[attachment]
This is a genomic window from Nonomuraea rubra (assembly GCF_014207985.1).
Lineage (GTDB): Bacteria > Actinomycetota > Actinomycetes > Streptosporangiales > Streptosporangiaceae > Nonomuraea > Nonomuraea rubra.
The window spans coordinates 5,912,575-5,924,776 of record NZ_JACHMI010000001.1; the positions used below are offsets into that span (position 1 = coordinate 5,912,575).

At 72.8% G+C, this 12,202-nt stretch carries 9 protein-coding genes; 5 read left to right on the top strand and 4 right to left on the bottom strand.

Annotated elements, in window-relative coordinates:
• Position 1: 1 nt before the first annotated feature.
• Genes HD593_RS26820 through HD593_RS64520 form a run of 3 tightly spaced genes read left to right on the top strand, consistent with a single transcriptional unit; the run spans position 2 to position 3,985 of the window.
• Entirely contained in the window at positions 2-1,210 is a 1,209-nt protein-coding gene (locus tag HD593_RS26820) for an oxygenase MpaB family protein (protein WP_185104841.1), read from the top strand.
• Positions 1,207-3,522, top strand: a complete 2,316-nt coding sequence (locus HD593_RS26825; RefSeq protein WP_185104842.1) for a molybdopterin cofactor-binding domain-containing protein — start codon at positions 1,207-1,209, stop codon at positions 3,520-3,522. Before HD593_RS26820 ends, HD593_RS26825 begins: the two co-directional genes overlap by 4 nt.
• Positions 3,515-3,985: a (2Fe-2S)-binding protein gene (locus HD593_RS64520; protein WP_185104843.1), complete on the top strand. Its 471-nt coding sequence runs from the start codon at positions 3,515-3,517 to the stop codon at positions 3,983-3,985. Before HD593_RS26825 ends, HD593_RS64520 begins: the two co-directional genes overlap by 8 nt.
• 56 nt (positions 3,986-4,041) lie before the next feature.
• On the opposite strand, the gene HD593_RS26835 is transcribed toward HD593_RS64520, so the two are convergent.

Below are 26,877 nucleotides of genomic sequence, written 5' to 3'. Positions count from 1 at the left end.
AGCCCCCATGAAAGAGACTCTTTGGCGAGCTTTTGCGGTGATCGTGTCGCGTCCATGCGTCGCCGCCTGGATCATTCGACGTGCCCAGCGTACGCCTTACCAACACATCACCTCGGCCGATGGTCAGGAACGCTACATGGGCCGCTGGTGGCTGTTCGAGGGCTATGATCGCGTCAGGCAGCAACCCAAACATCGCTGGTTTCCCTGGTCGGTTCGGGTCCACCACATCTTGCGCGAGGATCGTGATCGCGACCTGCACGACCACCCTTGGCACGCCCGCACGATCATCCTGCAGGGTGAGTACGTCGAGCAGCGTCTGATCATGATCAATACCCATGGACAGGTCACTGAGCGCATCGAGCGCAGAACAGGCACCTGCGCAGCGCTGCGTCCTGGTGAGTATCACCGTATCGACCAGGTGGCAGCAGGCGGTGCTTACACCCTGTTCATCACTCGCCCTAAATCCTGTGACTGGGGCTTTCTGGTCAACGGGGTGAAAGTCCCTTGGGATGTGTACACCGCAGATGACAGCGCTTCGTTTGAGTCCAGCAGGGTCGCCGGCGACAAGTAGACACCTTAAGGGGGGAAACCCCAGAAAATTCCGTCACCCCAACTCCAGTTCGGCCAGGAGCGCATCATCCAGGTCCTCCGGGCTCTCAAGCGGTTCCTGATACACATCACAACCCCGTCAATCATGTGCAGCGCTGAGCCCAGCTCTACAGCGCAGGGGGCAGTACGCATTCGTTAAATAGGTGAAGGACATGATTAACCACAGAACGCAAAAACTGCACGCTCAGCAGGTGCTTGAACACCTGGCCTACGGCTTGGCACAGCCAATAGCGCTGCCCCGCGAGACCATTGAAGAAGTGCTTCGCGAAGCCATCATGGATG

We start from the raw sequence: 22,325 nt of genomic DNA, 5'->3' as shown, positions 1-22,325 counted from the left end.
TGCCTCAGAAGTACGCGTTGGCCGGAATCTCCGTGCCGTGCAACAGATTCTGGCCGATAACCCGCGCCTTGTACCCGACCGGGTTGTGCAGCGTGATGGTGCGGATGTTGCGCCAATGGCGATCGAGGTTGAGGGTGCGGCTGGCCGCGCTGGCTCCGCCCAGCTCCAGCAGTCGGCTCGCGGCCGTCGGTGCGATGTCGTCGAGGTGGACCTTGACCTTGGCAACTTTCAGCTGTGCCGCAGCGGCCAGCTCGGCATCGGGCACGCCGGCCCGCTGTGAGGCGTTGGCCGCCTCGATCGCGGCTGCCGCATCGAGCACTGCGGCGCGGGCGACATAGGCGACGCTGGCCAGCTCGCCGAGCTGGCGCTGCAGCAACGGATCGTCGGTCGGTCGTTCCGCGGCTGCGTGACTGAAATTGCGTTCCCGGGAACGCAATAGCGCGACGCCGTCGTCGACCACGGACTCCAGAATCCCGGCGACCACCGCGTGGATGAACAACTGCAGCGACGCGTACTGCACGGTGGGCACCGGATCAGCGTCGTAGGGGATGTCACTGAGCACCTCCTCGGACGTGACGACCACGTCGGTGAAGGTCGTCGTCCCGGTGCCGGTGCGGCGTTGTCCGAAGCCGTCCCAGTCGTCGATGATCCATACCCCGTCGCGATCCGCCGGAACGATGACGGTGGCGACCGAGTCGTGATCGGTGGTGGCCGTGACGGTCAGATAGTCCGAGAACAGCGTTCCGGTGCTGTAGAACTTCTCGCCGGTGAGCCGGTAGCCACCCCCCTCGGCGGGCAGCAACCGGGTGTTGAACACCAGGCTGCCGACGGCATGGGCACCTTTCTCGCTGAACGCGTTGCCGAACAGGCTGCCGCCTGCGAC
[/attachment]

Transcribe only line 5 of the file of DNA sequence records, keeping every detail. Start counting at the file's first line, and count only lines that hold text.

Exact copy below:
Annotated elements, in window-relative coordinates: